Beginning’s of Prohibition-
After 112 holiday revelers are hospitalized or killed by poisoned alcohol, New York City’s first scientifically trained medical examiner, Charles Norris issues a harshly-worded public statement on Dec. 28, 1926 denouncing the government:
“The government knows it is not stopping drinking by putting poison in alcohol… The United States government must be charged with the moral responsibility for the deaths that poisoned liquor causes…
One of the consequences of the marijuana laws is that an unknown number of Americans, estimated variously from 12 to 20 million people are, by law, felons. Those felons include not only the young, but an increasing number of business and professional people who other wise lead conventionally productive, crime‐free lives. Even the forces of “law and order”— perhaps that group especially— might wonder, as John Kaplan does, whether a second crime is easier to commit than the first:
“The wisdom of a law should be determined in pragmatic terms by weighing the costs It imposes upon society against the benefits it brings. The purpose of this book is to apply this principle to the laws criminalizing marijuana.”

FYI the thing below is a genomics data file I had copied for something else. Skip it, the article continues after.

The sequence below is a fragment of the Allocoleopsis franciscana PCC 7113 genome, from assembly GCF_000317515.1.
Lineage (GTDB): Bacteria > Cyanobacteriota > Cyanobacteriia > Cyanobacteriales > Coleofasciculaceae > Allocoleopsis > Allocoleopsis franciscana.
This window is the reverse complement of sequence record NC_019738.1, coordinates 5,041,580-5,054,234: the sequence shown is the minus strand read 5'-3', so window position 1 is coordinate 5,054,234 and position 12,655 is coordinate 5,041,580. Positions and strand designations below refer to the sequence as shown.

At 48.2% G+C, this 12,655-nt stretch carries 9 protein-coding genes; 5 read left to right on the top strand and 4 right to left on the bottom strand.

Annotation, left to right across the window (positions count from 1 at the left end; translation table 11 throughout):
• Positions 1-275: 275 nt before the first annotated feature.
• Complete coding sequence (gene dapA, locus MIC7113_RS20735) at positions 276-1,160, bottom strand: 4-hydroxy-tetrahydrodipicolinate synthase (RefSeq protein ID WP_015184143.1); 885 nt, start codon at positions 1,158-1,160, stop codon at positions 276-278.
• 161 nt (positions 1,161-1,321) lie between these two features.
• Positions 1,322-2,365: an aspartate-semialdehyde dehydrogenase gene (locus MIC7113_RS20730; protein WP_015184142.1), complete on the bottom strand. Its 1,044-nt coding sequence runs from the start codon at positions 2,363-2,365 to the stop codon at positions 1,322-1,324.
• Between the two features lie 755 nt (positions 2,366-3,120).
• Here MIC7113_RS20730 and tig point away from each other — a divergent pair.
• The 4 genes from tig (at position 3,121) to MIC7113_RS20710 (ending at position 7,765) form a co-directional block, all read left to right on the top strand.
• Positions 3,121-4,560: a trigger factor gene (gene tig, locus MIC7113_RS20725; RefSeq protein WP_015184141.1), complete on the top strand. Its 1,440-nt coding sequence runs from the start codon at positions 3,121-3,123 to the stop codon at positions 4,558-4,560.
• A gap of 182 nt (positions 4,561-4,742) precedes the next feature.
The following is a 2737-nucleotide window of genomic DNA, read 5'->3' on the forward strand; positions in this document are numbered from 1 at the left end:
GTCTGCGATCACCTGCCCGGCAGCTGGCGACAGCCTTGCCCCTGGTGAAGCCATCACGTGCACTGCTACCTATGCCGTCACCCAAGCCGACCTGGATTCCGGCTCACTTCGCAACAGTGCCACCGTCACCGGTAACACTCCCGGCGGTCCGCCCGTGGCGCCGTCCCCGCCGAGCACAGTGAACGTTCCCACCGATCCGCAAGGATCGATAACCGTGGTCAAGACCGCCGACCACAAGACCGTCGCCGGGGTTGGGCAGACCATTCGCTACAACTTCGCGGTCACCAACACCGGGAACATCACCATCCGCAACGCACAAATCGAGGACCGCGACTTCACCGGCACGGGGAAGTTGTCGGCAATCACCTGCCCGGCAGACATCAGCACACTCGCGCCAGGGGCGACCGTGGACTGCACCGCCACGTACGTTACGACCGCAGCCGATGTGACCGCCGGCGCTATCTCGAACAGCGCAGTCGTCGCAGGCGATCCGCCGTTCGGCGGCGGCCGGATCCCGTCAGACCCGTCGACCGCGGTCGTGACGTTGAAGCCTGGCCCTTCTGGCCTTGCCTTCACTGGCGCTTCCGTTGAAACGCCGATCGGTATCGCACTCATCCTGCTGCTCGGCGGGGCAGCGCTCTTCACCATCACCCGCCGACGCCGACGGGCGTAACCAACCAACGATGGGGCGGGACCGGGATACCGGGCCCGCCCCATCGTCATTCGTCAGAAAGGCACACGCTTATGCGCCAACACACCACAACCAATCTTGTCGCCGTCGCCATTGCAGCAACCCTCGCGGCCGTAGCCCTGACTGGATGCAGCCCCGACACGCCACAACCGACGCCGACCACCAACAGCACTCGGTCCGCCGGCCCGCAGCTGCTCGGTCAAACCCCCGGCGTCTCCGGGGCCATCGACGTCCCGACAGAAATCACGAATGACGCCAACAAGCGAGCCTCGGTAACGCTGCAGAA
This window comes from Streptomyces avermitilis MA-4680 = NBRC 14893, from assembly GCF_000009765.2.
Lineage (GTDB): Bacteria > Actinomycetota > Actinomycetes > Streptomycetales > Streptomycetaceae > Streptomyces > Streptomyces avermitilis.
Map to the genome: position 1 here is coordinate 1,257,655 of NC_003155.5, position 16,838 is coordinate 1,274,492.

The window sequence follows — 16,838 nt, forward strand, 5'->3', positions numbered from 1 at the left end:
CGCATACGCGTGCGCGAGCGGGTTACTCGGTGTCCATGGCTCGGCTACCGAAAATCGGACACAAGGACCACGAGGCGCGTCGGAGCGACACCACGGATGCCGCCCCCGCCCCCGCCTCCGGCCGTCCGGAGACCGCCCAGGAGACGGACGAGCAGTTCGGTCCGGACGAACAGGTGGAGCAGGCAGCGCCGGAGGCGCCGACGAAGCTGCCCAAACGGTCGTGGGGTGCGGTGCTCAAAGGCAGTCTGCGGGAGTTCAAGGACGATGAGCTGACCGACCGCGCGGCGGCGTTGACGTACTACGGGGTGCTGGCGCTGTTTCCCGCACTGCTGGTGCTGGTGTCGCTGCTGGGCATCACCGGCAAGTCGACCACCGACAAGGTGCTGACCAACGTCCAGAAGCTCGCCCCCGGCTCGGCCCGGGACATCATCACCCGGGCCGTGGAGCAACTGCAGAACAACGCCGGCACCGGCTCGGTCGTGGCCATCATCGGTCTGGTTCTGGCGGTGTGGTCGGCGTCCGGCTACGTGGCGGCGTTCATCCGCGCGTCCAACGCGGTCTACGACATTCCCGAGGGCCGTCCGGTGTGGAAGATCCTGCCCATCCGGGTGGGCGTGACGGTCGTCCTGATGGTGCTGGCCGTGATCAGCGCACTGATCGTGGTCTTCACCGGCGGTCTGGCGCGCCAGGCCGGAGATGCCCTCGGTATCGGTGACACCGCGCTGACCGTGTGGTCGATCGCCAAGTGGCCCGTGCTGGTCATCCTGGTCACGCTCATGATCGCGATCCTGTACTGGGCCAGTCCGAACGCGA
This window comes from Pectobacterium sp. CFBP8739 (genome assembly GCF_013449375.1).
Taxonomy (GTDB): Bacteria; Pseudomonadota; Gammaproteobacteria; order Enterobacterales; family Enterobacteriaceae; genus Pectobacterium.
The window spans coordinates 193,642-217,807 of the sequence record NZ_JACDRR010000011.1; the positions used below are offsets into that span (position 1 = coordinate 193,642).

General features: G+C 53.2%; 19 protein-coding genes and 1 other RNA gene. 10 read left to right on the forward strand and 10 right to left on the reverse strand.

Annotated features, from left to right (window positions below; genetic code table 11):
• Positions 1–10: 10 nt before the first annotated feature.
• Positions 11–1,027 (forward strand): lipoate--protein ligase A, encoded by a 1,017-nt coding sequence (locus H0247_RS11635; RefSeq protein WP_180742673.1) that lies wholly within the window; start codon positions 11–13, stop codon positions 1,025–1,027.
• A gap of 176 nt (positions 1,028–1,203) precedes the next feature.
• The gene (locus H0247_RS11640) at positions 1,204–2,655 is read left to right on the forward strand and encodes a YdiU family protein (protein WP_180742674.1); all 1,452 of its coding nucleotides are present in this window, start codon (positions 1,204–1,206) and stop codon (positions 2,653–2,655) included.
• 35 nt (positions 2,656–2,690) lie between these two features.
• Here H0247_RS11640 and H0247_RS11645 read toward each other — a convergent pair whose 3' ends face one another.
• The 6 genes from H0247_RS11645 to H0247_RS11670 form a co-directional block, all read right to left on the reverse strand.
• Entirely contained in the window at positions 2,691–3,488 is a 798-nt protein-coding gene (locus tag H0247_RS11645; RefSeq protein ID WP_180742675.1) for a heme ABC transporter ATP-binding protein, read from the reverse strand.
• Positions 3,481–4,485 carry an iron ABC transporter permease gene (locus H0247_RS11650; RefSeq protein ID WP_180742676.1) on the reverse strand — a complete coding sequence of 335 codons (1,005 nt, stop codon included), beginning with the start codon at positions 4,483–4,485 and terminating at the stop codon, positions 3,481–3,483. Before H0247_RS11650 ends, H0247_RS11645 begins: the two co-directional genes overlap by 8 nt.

…one frequently finds those opposing changes in the marijuana laws connecting use of that drug with a life style emphasizing immediate experience, non-competitiveness, disinterest in wealth and dis regard for traditional conventions. Alcohol and marijuana prohibition have in common then the widespread and in creasing use of an illegal drug, association of the drug with a definite life style, and an era of unprecedented lawlessness.
‘My lifestyle consist of wanting a Domino’s pizza, taking a toke off the pipe to alleviate severe arthritis, binge watching, Ozark…And, eventually forgetting what it was I wanted for dinner.’
The big winners? Big Pharma and in due course, our corrupt government.
Arrests for possessing small amounts of marijuana exceeded those for all violent crimes.
…a disproportionate number of those arrested are African-Americans!